Nike has unveiled a commercial featuring a 10-year-old soccer phenomenon, Makena Cook, playing alongside her heroes from the women’s game in advance of the Women’s World Cup in France this week.
In the ad, Cook is in the thick of a soccer match that looks like it could be the final of the Women’s World Cup. The soundtrack is Joan Jett and the Blackhearts’ “Bad Reputation.”
But at no point does the ad actually use the phrase “Women’s World Cup.
That right is reserved for the official sponsors of the tournament — among them, Coca-Cola, Visa and Adidas.
Victor Matheson, a professor of sports economics at the College of the Holy Cross, says the official sponsors get to plaster their names all over the stadiums and related events.
“But just because they’re the official sponsor of the World Cup doesn’t mean that Nike has to stop advertising,” he said. “And it doesn’t mean that Nike has to stop advertising with respect to women’s soccer.”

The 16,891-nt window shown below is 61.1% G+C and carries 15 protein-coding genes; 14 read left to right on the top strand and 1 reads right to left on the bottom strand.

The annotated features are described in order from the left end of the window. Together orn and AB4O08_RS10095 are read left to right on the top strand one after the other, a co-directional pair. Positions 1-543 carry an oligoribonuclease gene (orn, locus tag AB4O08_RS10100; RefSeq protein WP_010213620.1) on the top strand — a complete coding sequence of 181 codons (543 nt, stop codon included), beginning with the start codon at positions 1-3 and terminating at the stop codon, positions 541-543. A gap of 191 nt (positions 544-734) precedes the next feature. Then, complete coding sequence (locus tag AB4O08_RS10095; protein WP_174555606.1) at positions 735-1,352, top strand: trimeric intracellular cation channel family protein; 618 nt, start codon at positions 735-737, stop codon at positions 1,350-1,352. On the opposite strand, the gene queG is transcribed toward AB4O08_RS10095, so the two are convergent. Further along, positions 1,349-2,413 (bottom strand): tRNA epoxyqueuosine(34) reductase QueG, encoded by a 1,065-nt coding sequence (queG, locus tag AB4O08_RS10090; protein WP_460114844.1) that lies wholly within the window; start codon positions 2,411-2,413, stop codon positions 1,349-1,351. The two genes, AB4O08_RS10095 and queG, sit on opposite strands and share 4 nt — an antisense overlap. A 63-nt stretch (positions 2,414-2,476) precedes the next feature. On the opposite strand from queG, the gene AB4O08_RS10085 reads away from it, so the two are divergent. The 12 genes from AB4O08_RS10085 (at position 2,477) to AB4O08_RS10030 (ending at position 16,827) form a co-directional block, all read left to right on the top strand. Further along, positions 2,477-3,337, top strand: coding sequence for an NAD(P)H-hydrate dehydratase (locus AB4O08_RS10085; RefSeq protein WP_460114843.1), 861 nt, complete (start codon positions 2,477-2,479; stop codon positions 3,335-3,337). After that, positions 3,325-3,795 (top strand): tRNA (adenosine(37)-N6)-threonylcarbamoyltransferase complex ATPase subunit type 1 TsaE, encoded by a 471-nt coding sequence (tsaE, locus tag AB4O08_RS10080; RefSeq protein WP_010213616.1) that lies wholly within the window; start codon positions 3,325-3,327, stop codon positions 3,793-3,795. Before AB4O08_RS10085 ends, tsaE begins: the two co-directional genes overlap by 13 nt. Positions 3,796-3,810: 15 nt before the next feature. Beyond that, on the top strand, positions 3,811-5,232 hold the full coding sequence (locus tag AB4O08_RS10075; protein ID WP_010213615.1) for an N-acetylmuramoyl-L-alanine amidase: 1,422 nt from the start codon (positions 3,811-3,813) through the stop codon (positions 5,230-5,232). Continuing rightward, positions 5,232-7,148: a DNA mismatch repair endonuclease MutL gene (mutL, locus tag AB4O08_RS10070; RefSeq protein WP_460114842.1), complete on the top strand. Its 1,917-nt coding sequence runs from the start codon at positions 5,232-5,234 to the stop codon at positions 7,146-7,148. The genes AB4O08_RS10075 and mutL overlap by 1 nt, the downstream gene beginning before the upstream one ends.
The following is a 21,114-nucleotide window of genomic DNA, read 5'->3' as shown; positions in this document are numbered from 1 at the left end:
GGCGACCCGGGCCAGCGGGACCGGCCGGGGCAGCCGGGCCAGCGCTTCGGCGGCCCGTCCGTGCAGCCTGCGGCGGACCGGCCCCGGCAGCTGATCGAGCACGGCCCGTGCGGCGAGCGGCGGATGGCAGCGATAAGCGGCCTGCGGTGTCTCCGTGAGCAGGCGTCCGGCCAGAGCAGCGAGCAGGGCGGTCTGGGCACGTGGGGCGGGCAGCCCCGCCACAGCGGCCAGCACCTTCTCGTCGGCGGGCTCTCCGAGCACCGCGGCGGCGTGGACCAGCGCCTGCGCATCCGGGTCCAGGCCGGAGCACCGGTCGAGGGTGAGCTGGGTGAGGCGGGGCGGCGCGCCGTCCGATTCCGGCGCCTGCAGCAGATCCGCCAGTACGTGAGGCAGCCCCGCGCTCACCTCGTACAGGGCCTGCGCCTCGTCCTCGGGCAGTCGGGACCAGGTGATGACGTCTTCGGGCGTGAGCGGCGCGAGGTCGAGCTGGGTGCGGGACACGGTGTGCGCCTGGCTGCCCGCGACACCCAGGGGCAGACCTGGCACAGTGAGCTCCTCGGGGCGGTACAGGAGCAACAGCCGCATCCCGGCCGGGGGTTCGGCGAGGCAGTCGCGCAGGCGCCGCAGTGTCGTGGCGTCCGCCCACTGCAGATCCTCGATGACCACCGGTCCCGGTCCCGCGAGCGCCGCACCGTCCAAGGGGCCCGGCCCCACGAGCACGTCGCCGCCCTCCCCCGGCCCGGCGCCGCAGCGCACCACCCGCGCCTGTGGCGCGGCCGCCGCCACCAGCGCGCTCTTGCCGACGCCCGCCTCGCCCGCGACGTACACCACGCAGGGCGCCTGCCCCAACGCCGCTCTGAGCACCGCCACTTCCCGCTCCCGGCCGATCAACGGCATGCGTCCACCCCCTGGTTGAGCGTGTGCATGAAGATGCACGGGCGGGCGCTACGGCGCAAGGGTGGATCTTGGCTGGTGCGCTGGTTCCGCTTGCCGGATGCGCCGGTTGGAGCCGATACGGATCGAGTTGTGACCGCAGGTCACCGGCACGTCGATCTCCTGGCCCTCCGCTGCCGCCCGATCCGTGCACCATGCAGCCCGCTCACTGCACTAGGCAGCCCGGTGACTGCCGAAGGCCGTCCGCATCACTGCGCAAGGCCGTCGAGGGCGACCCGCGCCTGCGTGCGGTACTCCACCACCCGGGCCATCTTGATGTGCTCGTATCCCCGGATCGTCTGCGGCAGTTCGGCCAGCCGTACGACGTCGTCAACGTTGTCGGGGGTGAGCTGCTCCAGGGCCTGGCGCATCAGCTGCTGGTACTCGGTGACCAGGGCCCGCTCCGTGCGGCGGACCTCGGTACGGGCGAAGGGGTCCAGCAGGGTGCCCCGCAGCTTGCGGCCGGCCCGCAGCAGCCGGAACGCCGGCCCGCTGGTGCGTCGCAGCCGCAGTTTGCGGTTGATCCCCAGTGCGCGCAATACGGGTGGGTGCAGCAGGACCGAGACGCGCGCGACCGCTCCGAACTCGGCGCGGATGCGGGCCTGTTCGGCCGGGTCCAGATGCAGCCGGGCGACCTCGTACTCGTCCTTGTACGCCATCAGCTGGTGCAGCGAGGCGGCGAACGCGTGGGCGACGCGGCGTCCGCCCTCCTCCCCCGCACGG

Sponsorship rights can cost hundreds of millions of dollars. Windy Dees, who teaches sports marketing at the University of Miami, says what Nike’s doing is much cheaper.
“They don’t like to overpay for big global rights fees when they can save all of that money. They can just make really creative advertising like the commercial that they’re running right now and everybody watches that, and they run it over and over,” she said.
So what’s the point of Adidas being an official sponsor?
Matheson says the sportswear manufacturer is probably thinking about benefits long after the tournament is over.
For example, he said, “[Adidas] hopes that every college women’s soccer team next fall is going to be using the official tournament balls from the event.”
It also gets guaranteed eyeballs on its products. More than 760 million people watched the last Women’s World Cup four years ago.
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